Expedition 2000 to Isla
Because of the lack of water and the difficulty in accessing the island's rugged terrain, a helicopter is an essential transportation vehicle for this exploration. A boat capable of transporting a helicopter is thus needed. We have located a utility boat, with helicopter capability, that can accommodate a dozen researchers. Equipment and supplies necessary for this trip include camping and emergency equipment (especially fresh water), communications equipment such as Global Positioning System, cameras and film, compasses, VHF radio, etc.
Two independent survey teams (seabirds and land birds) will be deployed at Isla Guadalupe to provide the fullest possible coverage of the bird life. For safety, each team will have a minimum of two persons. Depending on weather and other factors, surveyors will cover the maximum area during their time on the island. We anticipate that the allotted time, barring extreme bad weather, will be sufficient to determine the status of all species of interest to the two teams. While it is not our goal to collect bird specimens, any non-breeding vagrants or mist-net casualties will be collected. Also, any carcasses or identifiable bones found will be recovered, as will feathers. Specimens will be deposited in collections of both the Museum and CICESE. The teams and methods they will employ are as follows:
The primary objective of the seabird team will be to determine if the Guadalupe Storm-Petrel (Oceanodroma macrodactyla) has escaped extinction. This species has never been found away from its breeding colonies, the forests of pine and cypress at the highest elevations of this island. Using the project's helicopter, equipment, water, supplies, and team members will be flown to the high altitude forests to establish a base camp, which will remain functional for three to five days and nights. During the daytime, the forest will be carefully searched for nest sites reported to be among the roots of the trees or in rock crevices. Any potential nest sites will be visually examined, and checked for the distinctive, pungent odor conspicuous at all storm-petrel nest sites. If occupied sites are found, birds will be captured, measured, photographed and released to confirm species identification. Global Positioning System (GPS) data will be recorded and the site and vicinity photographed as additional documentation.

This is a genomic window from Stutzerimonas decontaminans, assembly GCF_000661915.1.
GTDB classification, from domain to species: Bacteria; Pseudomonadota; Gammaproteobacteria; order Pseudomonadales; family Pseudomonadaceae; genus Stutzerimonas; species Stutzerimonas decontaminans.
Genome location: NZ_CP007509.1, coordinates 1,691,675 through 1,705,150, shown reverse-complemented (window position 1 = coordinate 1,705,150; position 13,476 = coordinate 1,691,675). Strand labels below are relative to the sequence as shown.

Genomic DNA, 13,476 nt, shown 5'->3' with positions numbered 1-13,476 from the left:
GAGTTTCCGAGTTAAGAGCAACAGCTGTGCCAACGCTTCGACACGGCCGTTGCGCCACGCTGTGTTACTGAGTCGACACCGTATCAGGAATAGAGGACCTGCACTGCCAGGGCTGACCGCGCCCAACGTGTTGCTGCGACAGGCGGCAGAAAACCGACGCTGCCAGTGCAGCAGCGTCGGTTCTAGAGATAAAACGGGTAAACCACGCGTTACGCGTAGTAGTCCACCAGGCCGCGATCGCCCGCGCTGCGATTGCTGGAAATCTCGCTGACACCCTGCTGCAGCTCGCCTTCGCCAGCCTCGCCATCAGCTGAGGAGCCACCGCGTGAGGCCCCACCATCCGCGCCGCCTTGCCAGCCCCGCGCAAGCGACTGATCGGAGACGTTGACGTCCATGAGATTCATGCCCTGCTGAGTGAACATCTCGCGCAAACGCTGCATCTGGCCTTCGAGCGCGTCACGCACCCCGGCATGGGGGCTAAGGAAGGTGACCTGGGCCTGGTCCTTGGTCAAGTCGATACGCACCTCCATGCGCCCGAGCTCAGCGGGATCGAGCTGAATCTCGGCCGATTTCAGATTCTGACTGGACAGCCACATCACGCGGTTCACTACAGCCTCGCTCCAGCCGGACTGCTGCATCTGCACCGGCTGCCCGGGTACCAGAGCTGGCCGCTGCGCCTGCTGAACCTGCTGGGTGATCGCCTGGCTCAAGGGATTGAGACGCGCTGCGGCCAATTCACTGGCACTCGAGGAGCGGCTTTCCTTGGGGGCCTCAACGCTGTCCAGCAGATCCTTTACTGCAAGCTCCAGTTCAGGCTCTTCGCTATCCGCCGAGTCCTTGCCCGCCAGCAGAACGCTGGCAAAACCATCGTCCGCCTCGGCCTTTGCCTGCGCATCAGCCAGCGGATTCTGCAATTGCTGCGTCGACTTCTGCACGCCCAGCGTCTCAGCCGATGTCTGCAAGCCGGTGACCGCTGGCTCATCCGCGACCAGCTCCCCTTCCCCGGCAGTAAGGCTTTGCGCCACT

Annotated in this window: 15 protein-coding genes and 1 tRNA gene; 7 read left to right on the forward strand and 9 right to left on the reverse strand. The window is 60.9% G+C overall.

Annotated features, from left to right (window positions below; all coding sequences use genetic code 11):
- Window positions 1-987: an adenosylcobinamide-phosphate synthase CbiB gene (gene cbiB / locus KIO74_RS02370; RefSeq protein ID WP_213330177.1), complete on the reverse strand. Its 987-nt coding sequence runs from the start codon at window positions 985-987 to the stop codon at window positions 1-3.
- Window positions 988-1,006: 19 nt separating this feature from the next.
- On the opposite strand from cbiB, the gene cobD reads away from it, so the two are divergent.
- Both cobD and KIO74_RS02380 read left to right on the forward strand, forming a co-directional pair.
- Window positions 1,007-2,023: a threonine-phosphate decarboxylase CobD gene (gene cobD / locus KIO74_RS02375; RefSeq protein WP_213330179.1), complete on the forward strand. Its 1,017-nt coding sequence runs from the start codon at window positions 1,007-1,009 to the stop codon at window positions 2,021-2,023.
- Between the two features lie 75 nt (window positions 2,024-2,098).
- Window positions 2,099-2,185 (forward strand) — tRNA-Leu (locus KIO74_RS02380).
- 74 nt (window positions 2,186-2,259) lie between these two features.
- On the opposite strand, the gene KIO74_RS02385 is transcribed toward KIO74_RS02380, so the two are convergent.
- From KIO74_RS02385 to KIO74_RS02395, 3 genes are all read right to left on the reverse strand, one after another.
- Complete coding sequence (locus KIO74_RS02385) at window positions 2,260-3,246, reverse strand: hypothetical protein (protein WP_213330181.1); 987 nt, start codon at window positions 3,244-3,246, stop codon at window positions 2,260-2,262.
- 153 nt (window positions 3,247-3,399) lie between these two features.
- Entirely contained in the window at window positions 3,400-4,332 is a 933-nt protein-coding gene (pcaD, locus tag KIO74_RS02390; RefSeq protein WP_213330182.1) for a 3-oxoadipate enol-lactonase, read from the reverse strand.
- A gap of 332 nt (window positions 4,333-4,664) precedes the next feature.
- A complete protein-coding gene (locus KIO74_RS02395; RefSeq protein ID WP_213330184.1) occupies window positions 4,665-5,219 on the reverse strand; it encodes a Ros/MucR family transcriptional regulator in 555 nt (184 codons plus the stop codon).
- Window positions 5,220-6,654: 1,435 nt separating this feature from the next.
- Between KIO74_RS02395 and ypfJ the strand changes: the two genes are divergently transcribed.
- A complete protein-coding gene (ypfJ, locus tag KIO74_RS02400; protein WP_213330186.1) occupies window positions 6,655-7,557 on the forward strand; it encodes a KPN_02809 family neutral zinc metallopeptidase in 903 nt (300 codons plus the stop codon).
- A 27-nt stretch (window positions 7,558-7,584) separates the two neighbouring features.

At night, a series of mist nets will be deployed and monitored at appropriate locations within the forests to capture any birds that might be flying through the area. Any captured birds will be measured, photographed and released to confirm species identification. Locations of nets will be recorded with GPS equipment. All pertinent aspects of capture effort will be recorded, including size and denier of nets, weather conditions, terrain aspect and habitat composition.
Away from the forest areas, seabird team members will examine areas on the main island that appear suitable for occupation by any seabird species. Careful ground searches will reveal presence of any nocturnal or underground nesting species. On offshore rocks, all reachable areas will be carefully searched, and search details recorded, to establish precisely which species use the habitat, and in what numbers they occur.
Land Bird Team
A separate team dedicated to assessing the status of land birds on Isla Guadalupe will focus first on endemic species and subspecies, to establish and document current population status and distribution. This team will also begin its work in the forests of cypress and pine. Visual and aural searching will be the main survey method employed, and as appropriate, mist nets may be used to capture land birds during the daytime as necessary to determine species or subspecies. Any birds captured will be subsequently released. As with the seabird capture effort, all parameters of survey effort will be recorded and documented.
Since land birds are expected to be found in the most densely vegetated areas of Isla Guadalupe, land bird surveyors will select additional areas for examination that show promise, especially for endemic or insular forms. As appropriate, point or strip census techniques will be used. However, since uniform and equal distribution of any bird species at Guadalupe is unlikely, systematic sampling to statistically establish population estimates will not be used. These techniques are more likely to result in misleading or incorrect estimates than intuitive interpretation of direct observations.